Consumer spending, which accounts for 70% of economic activity, grew at an annual rate of 4% in the April-June quarter after a lackluster gain of just 0.5% in the first quarter.

The Trump administration is counting on strong growth to continue in coming quarters, but analysts caution that the 4.1% growth spurt in the spring reflected temporary gains. However, they believe there is enough momentum to keep the economy growing at a solid 3% rate in the second half of this year.

The saving rate stood at 6.8% in June. The May level also stood at 6.8%, though that figure was more than double the previous estimate of a saving rate of 3.2%.

The big upward revision reflected the annual benchmarking of the data, which pushed saving higher because of an IRS report that found billions of dollars in unreported income. That finding caused the government to sharply boost its previous estimates of the saving rate.

White House Reduces Trucking Rules, but Doesn’t Ease Enforcement, Attorneys Say

Transport Topics (www.ttnews.com), Eric Miller – June 6, 2018 09:45 AM

INDIANAPOLIS ­­— The deregulatory nature of the Trump administration threatens delay or elimination of several Obama-era trucking-related regulations, but those that remain on the books will continue to be aggressively enforced, panelists said at a law seminar here.

RELATED: ATA’s Chris Spear cautions against further ELD exemptions

“That’s what I’m seeing in representing carriers all across the country in dealing with DOT audits,” Tim Wiseman, an attorney with law firm Scopelitis, Garvin, Light, Hanson & Feary, told nearly 600 attendees at a regulatory update session at the 2018 Scopelitis Transportation Law Seminar on June 4.



Wiseman said he believes there are indications that federal regulators are still “coming down hard” on motor carriers, truck drivers and executives of companies.

“I think that’s a good thing if they’re truly targeting unsafe motor carriers,” Wiseman said. “Unfortunately, for a dozen different reasons, trying to replace the current paperwork-driven audit system with Compliance, Safety, Accountability program data just doesn’t work the way the Safety Management System and CSA is currently structured.”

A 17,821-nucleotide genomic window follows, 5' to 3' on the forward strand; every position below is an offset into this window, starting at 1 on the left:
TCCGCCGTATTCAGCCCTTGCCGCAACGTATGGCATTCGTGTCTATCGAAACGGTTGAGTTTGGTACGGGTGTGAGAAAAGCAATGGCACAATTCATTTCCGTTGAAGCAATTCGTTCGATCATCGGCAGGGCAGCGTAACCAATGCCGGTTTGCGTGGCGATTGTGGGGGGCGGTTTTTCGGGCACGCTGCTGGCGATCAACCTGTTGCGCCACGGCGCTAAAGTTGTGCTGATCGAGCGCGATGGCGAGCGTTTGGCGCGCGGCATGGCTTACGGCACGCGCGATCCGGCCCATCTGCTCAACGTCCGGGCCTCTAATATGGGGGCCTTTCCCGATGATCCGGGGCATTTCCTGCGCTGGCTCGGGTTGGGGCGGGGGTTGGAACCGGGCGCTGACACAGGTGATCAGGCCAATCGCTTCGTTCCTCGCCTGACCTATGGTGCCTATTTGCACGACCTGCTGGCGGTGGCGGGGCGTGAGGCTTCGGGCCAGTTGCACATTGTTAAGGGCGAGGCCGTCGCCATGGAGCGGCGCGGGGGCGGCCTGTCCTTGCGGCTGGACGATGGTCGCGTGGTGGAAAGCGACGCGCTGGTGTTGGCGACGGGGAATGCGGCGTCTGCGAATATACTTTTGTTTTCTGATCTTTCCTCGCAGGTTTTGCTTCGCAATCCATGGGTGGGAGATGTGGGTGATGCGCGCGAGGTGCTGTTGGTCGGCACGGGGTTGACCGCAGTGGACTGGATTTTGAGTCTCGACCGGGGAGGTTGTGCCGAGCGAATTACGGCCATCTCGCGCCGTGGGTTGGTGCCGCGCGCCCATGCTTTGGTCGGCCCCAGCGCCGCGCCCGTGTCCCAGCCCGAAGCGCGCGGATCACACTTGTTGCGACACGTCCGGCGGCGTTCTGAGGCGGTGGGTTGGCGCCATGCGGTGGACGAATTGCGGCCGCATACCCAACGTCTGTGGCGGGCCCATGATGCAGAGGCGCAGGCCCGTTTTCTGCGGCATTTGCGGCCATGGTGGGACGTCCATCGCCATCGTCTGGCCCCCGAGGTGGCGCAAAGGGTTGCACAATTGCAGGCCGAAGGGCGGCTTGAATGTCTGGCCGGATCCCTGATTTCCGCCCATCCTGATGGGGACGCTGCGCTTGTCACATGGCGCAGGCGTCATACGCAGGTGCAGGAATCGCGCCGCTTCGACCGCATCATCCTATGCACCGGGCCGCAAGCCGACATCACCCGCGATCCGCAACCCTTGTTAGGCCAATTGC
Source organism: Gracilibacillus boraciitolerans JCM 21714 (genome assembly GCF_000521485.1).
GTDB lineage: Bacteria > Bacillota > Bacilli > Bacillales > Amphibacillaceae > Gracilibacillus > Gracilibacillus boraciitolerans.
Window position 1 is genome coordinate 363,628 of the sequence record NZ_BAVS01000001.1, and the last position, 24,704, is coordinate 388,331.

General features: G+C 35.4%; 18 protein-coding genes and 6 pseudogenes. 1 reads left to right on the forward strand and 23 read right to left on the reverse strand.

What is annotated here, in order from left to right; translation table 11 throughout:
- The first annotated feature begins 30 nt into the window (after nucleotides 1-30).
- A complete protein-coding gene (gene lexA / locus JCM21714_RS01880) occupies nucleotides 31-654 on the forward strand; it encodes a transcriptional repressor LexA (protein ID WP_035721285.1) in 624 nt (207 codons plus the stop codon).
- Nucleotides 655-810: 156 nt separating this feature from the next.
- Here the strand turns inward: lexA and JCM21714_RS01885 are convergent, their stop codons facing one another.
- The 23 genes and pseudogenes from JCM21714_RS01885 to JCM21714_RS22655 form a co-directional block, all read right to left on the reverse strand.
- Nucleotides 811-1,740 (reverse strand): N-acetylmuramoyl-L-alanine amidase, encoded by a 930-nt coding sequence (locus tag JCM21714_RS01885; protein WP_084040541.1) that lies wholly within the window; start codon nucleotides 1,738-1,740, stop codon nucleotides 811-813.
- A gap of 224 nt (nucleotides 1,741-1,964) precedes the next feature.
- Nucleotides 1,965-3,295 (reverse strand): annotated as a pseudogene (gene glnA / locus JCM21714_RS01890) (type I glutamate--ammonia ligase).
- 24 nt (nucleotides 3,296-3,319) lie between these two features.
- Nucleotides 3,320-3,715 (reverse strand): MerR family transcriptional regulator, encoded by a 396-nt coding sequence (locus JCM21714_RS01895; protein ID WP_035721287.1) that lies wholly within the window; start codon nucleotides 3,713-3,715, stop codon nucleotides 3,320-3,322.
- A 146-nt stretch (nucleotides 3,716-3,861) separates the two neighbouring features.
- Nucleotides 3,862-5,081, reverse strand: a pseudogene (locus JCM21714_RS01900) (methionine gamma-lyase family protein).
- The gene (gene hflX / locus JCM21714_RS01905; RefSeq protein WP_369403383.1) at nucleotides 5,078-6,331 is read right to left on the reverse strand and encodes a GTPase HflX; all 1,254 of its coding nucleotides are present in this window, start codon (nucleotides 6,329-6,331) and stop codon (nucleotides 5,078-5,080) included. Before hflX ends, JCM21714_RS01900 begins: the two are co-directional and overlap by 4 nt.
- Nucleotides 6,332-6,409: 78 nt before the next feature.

The 2016 Federal Motor Carrier Safety Administration’s Safety Fitness Determination proposal — which has since been withdrawn — likely will not resurface any time soon, he said.

“So we’re left with the antiquated paper-driven audit process that we’ve had for decades,” Wiseman added. “Because it relies so heavily on carrier safety scores to initiate audits, when auditors arrive they’re looking to find the paperwork to support what the SMS is telling them. So there’s a little bit of bias now in the audit process.”

“We’re supposed to be talking about what’s going on at FMCSA,” Richard Pianka, deputy general counsel for American Trucking Associations, told attendees. “But as several other speakers have alluded to, it’s almost easier to talk about what’s not going on at FMCSA.



“This administration, it’s no secret, is committed to reducing the regulatory burden on industry,” Pianka said.

So far, the Trump administration has put the brakes on the safety fitness determination rule and speed limiter rule, but also has been working to study requested exemptions for the electronic logging device rule that went into full effect April 1, Pianka said.

“A lot of the hostility toward ELDs really is about the hours of service,” Pianka said. “As a result of all the hostility, there is some appetite in Congress and the FMCSA to take some of the pressure off by adding some additional flexibility to hours-of-service rules.”

Pianka said he sees a few possible changes on the horizon. For example, relief on supporting documents, bringing the 100-air-mile CDL driver exemption into line with the 150-air-mile non-CDL exemption, and getting FMCSA’s split sleeper berth pilot program off the ground.

Jennifer Hall, ATA’s general counsel, said that the Department of Health and Human Services has been slow to respond to a congressional mandate to set a standard for hair-based drug testing of truck drivers. She added that Congress in recent weeks has been encouraging HHS to complete the mandate.



Hall said FMCSA has rescinded plans for adopting a plan for obstructive sleep apnea guidelines, and has been moving slowly on a rule to make it easier for diabetic drivers to get behind the wheel.

David Osiecki, president of Scopelitis Transportation Consulting, said one thing that has not changed with the new administration is the number of audits, adding that violations of carriers has remained about the same. But even though the number of audits aren’t increasing, the number of closed enforcement cases being generated is on the rise, he said.

“What’s not clear is why is this happening,” Osiecki said.

Scopelitis attorney Annette Sandberg, a former FMCSA administrator, said the ELD rule has gotten off to a “rocky start.”

“There’s been a real lack of training on behalf of drivers and on behalf of the enforcement officers out there,” Sandberg said. “Since January of this year, we’ve had over 35,000 violations cited on drivers for not having a device that’s registered.

“The reality of it is, drivers are getting cited for having an automatic on-board recording device, the old system. Those are not required to be registered, and enforcement doesn’t understand that.”

Sandberg said two regulations that have not been nixed by the Trump administration include the Entry Level Driver Training rule and the Drug and Alcohol Clearinghouse rule, both set to go into effect in 2020.

As directed by the 2015 FAST Act, CSA scores for property carriers have been kept out of public view since late 2015, Sandberg said, and they haven’t gone back up.

FMCSA officials currently are studying several recommendations of a special academic panel but have yet to announce any changes to CSA methodology.